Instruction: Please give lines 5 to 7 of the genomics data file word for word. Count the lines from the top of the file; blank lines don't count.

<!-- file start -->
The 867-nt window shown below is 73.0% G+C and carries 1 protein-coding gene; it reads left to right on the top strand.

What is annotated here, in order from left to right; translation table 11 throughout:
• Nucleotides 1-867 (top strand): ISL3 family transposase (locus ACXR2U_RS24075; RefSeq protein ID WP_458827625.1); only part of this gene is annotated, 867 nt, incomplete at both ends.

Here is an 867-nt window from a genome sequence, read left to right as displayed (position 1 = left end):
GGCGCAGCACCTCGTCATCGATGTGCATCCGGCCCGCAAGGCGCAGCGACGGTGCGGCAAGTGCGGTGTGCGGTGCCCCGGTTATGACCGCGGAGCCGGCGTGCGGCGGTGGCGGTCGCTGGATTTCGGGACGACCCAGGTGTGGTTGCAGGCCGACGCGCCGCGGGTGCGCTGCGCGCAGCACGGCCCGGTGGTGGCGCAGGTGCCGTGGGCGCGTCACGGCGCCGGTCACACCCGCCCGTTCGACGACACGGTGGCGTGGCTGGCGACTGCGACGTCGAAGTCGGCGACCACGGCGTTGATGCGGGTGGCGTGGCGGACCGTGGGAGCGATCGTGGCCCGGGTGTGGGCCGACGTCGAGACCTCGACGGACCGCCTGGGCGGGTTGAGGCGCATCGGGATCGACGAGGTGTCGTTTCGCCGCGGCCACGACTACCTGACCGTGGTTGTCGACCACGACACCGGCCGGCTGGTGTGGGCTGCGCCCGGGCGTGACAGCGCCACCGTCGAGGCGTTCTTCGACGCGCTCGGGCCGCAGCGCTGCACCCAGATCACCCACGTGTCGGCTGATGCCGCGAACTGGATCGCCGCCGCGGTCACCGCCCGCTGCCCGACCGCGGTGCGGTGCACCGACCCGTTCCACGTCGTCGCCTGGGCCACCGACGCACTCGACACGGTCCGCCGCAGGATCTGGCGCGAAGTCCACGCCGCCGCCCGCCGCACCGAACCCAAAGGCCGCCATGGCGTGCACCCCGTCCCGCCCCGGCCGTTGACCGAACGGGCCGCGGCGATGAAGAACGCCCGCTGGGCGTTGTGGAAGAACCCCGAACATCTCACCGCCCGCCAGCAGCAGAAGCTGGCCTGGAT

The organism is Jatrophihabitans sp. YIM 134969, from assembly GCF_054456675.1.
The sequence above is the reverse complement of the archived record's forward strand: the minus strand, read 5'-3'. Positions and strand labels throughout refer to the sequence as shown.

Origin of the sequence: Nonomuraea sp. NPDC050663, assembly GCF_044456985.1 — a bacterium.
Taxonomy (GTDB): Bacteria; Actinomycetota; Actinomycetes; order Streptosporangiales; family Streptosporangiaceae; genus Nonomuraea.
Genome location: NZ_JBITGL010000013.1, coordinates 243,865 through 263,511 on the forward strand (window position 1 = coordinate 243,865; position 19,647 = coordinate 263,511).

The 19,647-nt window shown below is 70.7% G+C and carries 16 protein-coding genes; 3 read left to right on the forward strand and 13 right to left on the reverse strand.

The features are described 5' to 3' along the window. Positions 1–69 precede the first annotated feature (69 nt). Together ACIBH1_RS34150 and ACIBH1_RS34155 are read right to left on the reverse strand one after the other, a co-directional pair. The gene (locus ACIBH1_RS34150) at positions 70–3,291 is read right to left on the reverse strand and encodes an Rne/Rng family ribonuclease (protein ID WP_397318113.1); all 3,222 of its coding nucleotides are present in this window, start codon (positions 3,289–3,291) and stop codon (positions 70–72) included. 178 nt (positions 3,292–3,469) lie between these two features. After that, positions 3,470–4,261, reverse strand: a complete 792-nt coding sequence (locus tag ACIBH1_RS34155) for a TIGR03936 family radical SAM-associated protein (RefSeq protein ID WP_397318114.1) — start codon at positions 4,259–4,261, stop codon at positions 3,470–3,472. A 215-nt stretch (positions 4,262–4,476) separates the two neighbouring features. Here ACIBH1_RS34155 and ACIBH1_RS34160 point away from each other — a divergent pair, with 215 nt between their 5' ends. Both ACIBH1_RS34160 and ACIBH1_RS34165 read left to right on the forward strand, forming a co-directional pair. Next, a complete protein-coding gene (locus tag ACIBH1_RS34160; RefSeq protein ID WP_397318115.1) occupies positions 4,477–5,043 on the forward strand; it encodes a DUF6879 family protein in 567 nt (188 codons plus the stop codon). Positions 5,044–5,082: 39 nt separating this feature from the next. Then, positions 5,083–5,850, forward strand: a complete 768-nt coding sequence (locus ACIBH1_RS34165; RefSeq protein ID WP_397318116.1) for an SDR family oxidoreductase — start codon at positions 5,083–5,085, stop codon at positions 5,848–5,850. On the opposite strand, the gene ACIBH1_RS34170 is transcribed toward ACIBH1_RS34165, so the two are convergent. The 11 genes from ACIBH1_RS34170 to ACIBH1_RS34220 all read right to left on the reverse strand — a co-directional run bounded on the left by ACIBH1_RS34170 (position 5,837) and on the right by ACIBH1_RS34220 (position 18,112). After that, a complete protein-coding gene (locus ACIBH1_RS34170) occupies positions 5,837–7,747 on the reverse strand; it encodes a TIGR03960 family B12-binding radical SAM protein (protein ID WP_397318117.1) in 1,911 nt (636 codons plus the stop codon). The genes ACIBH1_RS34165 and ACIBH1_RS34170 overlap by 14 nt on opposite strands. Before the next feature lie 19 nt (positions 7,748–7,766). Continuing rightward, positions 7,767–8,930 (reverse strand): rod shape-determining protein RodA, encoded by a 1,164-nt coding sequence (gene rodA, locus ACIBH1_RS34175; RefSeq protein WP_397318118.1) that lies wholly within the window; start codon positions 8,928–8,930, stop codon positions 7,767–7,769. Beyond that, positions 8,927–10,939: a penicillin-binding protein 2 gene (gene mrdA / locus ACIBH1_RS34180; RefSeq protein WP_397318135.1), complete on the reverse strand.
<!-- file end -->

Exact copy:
GGCGCAGCACCTCGTCATCGATGTGCATCCGGCCCGCAAGGCGCAGCGACGGTGCGGCAAGTGCGGTGTGCGGTGCCCCGGTTATGACCGCGGAGCCGGCGTGCGGCGGTGGCGGTCGCTGGATTTCGGGACGACCCAGGTGTGGTTGCAGGCCGACGCGCCGCGGGTGCGCTGCGCGCAGCACGGCCCGGTGGTGGCGCAGGTGCCGTGGGCGCGTCACGGCGCCGGTCACACCCGCCCGTTCGACGACACGGTGGCGTGGCTGGCGACTGCGACGTCGAAGTCGGCGACCACGGCGTTGATGCGGGTGGCGTGGCGGACCGTGGGAGCGATCGTGGCCCGGGTGTGGGCCGACGTCGAGACCTCGACGGACCGCCTGGGCGGGTTGAGGCGCATCGGGATCGACGAGGTGTCGTTTCGCCGCGGCCACGACTACCTGACCGTGGTTGTCGACCACGACACCGGCCGGCTGGTGTGGGCTGCGCCCGGGCGTGACAGCGCCACCGTCGAGGCGTTCTTCGACGCGCTCGGGCCGCAGCGCTGCACCCAGATCACCCACGTGTCGGCTGATGCCGCGAACTGGATCGCCGCCGCGGTCACCGCCCGCTGCCCGACCGCGGTGCGGTGCACCGACCCGTTCCACGTCGTCGCCTGGGCCACCGACGCACTCGACACGGTCCGCCGCAGGATCTGGCGCGAAGTCCACGCCGCCGCCCGCCGCACCGAACCCAAAGGCCGCCATGGCGTGCACCCCGTCCCGCCCCGGCCGTTGACCGAACGGGCCGCGGCGATGAAGAACGCCCGCTGGGCGTTGTGGAAGAACCCCGAACATCTCACCGCCCGCCAGCAGCAGAAGCTGGCCTGGAT

The organism is Jatrophihabitans sp. YIM 134969, from assembly GCF_054456675.1.
The sequence above is the reverse complement of the archived record's forward strand: the minus strand, read 5'-3'. Positions and strand labels throughout refer to the sequence as shown.